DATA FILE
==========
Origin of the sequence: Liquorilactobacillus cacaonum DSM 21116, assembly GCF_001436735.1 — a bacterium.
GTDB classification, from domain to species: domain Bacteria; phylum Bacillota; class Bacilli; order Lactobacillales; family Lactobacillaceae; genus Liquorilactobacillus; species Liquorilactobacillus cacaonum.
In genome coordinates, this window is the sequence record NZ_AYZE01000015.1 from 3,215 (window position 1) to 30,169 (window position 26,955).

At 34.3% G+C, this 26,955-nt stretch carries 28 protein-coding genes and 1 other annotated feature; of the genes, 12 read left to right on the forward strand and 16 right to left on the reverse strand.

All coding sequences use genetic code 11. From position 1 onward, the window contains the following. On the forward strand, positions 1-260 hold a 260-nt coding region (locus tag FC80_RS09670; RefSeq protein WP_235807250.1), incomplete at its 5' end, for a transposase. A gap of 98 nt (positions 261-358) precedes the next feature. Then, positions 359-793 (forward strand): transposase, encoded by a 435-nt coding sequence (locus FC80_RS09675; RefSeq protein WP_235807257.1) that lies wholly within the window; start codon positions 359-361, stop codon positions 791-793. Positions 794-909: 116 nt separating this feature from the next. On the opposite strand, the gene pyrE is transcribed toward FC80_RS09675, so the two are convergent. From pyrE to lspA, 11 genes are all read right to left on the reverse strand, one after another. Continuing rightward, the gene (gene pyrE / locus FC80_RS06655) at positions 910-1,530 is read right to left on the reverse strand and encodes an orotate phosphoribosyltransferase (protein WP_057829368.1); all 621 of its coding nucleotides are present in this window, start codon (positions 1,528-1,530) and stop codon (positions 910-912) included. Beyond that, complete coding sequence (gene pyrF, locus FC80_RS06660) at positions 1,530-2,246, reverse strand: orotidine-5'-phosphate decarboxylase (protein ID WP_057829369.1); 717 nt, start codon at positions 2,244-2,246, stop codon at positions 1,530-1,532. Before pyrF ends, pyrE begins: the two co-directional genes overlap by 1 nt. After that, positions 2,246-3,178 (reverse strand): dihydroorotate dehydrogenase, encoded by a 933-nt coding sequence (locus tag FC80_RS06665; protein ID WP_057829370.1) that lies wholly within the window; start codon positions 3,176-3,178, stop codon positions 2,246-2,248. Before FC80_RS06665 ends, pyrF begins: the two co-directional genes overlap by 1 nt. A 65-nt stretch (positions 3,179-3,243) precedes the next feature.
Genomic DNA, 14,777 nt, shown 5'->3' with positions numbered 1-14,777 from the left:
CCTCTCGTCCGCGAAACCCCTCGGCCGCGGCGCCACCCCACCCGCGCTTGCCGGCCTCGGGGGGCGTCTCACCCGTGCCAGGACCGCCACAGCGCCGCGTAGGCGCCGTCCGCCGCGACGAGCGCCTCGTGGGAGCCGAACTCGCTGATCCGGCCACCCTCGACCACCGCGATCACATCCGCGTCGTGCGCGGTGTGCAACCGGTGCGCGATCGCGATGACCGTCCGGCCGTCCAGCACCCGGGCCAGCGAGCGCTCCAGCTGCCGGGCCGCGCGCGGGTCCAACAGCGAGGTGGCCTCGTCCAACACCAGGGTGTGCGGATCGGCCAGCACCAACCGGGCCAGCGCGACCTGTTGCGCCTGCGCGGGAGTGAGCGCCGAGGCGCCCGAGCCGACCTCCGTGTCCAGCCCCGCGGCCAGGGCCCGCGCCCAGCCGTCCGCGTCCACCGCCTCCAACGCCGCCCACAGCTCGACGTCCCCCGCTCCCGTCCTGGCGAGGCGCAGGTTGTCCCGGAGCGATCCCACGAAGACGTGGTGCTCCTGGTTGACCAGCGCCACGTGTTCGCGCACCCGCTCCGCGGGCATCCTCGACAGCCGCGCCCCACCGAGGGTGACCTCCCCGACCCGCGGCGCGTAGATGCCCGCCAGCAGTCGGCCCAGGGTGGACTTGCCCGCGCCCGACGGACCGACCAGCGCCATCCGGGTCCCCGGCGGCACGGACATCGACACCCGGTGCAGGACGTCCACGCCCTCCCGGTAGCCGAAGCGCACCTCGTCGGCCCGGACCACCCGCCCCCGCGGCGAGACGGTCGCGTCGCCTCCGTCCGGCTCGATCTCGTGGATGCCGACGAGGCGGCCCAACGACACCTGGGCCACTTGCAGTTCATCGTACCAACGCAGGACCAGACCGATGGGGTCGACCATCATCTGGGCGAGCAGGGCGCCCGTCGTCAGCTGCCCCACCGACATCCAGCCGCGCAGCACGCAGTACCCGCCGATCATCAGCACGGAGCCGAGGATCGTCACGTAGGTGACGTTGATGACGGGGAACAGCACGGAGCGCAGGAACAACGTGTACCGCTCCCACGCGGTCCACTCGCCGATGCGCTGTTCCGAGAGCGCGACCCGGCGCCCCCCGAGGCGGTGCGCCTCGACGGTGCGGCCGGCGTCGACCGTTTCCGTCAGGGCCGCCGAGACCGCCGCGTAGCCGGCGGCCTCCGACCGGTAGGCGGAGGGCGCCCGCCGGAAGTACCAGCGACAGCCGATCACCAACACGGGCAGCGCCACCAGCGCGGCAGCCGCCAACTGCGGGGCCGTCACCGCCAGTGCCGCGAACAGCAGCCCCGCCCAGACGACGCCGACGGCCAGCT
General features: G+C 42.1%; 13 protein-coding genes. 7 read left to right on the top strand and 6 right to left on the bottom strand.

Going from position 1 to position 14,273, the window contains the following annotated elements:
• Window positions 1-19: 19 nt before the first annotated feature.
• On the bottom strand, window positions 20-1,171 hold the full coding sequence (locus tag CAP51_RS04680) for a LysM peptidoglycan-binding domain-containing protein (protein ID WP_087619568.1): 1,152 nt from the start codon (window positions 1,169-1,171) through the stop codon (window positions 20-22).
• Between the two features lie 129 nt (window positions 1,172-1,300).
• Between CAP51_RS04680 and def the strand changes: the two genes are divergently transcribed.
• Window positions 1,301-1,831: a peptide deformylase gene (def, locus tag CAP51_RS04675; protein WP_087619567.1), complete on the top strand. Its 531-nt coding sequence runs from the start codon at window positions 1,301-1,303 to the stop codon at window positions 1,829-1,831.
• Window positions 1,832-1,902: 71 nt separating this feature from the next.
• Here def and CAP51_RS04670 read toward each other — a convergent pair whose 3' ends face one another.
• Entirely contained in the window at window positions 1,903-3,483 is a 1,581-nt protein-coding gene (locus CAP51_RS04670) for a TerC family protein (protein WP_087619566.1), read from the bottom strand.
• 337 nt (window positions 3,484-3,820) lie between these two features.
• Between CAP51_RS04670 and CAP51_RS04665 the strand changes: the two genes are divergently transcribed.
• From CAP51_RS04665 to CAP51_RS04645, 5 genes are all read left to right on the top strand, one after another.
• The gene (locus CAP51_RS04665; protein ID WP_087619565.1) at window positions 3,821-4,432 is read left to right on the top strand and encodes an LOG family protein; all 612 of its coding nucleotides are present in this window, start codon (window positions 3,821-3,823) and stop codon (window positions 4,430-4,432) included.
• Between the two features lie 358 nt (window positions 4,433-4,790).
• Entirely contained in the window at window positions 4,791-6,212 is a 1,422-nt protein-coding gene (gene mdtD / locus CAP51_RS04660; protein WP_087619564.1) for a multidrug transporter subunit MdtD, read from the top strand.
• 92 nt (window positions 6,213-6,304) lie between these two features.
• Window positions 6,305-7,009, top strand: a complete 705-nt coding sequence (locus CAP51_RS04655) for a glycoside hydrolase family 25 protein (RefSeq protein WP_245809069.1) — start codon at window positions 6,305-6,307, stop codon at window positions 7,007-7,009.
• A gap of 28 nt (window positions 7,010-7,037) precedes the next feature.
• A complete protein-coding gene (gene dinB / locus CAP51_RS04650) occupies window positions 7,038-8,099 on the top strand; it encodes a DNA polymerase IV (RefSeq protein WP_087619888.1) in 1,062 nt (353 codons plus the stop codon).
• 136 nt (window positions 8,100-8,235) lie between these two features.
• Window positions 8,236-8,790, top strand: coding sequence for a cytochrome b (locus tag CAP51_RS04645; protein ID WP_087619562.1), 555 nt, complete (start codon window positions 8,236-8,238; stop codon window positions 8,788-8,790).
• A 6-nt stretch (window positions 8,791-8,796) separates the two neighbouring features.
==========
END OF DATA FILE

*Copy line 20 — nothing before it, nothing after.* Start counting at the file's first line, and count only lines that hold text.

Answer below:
• From CAP51_RS04665 to CAP51_RS04645, 5 genes are all read left to right on the top strand, one after another.